Social enterprise is shaking things up in the world of booze from bars and beers to wines and spirits, it seems like it may be possible to drink and do good at the same time…
Two Fingers Brewing Co. is “the only beer brand that gives back to the men that drink it”. Established in 2012, all profits from Two Fingers Brewing Co go to Prostate Cancer UK. They claim that their beer is “not only better tasting, but better for men everywhere”.
Brewgooder – “Drink Beer, Give Water”
Brewgooder – “a craft beer label that gives back”- will donate 100% of its profits to clean water projects around the world. Founded in 2016 by Josh Littlejohn, the founder of Social Bite and the Social Bite Academy. Josh has recently been in the press for his plans to build the Social Bite Village. In partnership with Edinburgh City Council, Social Bite will construct 10 purpose-built houses as part of a supervised “village” that will provide access to counselling, addiction therapy and other support. Accommodation will be provided for up to a year before residents move on to more permanent accommodation. Read more in this Guardian article.
Hophurst Brewery – “crafted with a conscience”
Hophurst Brewery is a “pioneering microbrewery producing finely crafted ales from the heart of Wigan Borough”. As a social enterprise it works to reskill over the age of 50 enabling them to reenter the labour market either through employment at the brewery or elsewhere.
Charity Tap is a new Australian social enterprise based in Melbourne that turns beer into money for charity. Every time you buy a beer from a Charity Tap, between 10c and $1 will be donated to charity.
Good Beer Company
The Good Beer Co. is Australia’s first social enterprise beer company. Recently launched, it aims to donate at least 50% of its profits to good causes with its charitable trust overseeing the allocation of profits to charity partners.
100 Percent Wine is a US-based wine brand that donates all profits to non-profit organisations working to create jobs for people living with disabilities. Its goal is “to create jobs, challenge stereotypes and benefit businesses by connecting them with an enormous untapped human resource: the millions of productive people living with disabilities.”
Forty Hall Vineyard
Forty Hall Vineyard is a social enterprise which has established a 10-acre organic vineyard in north London. Run and managed by local people, the vineyard is the first commercial scale vineyard in London since the middle ages! Forty Hall’s vision is to “help build a community where everyone has the opportunity to be happier and healthier.”
Wines for Humanity
Wines for Humanity is a US-based wine sampling events company that raises funds for charities while introducing people to wines from award-winning vineyards from around the world.
Beer, wine and cider…
Sparkke is an Australian social enterprise that raises awareness and funds for important social issues through beer, cider and wine. It follows BCorp principles and plans to apply to be a certified BCorps in December when it is eligible. Its team is made up of eight young female social activists in Adelaide that aims to disrupt a male dominated industry to create “booze with a social conscience – the refreshing taste of a better future”.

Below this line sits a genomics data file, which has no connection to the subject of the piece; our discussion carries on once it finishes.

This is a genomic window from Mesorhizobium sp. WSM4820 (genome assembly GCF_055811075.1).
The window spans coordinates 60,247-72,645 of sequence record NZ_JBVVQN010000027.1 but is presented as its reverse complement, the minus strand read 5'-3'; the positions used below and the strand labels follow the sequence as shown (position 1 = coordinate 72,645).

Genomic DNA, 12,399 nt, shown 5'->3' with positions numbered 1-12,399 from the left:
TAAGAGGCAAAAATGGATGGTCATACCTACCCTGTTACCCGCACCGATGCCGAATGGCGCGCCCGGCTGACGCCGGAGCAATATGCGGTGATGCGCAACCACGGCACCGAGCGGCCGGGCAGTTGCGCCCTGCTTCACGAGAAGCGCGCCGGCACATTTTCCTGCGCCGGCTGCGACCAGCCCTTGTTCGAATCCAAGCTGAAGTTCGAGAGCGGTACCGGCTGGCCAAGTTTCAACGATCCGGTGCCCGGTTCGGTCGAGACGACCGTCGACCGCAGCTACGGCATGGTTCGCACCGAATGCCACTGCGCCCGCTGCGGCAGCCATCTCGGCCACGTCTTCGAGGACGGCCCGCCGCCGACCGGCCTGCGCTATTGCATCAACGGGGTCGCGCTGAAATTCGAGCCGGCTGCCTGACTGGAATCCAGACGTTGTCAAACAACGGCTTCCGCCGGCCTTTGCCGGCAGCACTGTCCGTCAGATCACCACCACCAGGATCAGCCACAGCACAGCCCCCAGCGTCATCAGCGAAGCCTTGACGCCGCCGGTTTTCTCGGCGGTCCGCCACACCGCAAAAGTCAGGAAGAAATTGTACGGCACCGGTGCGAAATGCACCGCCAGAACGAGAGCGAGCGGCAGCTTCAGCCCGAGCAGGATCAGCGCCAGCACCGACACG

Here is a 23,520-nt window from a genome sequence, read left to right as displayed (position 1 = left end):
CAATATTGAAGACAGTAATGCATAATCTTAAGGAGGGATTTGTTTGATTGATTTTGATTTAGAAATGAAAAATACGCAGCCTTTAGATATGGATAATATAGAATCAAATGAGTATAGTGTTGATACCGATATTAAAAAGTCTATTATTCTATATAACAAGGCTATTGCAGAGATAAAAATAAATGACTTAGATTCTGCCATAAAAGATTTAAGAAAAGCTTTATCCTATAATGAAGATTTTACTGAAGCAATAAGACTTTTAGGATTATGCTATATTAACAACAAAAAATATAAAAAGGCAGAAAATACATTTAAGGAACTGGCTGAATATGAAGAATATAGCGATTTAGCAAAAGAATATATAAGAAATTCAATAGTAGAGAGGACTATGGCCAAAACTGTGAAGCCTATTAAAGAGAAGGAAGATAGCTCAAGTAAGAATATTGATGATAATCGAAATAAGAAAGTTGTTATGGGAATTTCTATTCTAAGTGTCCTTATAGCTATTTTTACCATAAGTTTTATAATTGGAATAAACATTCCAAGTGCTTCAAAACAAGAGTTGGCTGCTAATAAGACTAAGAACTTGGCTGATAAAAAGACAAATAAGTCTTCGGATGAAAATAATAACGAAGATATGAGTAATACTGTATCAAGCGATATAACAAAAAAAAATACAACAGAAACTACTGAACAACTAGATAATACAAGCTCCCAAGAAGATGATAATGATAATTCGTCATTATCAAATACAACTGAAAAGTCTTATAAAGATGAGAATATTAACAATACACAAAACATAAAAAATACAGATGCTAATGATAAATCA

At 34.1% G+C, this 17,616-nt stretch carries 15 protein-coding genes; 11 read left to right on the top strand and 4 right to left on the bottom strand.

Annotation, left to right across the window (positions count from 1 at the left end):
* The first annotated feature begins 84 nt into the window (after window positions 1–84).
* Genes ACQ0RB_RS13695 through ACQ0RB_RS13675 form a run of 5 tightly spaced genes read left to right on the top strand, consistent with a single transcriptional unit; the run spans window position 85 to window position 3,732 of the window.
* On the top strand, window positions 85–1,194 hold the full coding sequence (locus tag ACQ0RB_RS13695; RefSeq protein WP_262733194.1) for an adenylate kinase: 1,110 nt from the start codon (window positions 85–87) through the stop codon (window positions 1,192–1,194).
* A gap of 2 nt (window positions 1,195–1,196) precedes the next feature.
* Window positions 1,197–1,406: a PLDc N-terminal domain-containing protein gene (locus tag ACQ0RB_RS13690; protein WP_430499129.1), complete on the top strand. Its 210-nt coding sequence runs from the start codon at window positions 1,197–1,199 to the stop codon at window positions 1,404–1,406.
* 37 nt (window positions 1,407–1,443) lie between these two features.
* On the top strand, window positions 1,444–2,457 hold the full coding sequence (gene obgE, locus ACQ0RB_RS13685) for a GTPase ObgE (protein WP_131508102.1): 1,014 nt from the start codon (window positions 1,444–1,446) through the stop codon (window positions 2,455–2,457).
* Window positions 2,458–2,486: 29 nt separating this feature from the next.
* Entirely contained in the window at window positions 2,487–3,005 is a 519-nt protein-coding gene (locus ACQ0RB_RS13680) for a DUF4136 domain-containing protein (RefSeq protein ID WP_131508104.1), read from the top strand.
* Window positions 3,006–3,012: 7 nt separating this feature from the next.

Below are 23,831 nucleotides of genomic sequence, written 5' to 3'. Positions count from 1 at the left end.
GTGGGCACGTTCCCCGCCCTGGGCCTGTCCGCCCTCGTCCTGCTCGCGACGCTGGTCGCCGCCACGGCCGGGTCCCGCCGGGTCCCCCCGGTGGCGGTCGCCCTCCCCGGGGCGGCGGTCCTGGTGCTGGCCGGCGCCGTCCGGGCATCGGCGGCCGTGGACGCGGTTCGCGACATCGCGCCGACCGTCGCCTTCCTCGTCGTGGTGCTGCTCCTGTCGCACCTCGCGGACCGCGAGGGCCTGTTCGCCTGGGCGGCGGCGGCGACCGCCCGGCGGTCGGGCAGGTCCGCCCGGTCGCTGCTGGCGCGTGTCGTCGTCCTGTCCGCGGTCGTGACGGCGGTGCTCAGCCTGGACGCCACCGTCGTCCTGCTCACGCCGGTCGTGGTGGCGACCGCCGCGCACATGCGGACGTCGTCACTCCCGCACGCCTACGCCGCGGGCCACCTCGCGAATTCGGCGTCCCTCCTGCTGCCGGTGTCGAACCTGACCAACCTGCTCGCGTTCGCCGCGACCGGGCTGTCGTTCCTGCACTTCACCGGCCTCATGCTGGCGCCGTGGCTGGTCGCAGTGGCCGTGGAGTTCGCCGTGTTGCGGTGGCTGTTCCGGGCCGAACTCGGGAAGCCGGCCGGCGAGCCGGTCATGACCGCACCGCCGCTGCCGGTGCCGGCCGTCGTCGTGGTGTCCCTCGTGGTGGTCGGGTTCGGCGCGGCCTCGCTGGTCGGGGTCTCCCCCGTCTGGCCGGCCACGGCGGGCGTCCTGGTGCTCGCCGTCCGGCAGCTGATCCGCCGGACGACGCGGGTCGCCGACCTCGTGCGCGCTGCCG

Sprirts, well spirit…
Ginerosity – “Drink responsibly. Live generously.”
Ginerosity is the world’s first social enterprise gin. All its profits are donated to projects that help disadvantaged young adults in the UK and overseas.
Harry’s Bar (Edinburgh, UK)
Harry’s Bar is Edinburgh’s first social enterprise pub. Originally opened in 1986 it relaunched in 2016 as a social venture serving craft beers, boutique spirits and good food. Harry’s Bar provides mentoring, training and support to its young staff to build their skills and experience for a future in the hospitality industry. It also sources its products from other social enterprises.
Malt Cross (Nottingham, UK)
The Malt Cross in Nottingham is one of Britain’s last Victorian Music Halls. This historic building houses a vibrant cafe bar and music venue, a modern gallery space, a heritage, arts and crafts workshop and a pop-up craft consortium. It is also home to Street Pastors who offer support to young and/or vulnerable people on Friday and Saturday nights. In 1997 the Malt Cross was redeveloped as a modern music and arts venue with support from Heritage Lottery funding and in 2003 it was set up as a charitable trust with the vision “loving people, serving Nottingham.” It runs a non-profit arts and crafts workshop and gallery space which aims to provide education, exhibition and employment opportunities for artists and makers across the Midlands.
Or perhaps, you’re ready to say…
Hello Sunday Morning (HSM) is a global movement towards a better drinking culture. It provides users with a free online program and online community to help them change their drinking habits through a period of sobriety. By sharing their story, each person’s stand is a unique and essential contribution to a better drinking culture. Founded in Australia in 2010, HSM has grown to the largest online movement for alcohol behaviour change in the world with a community of over 40,000 people worldwide.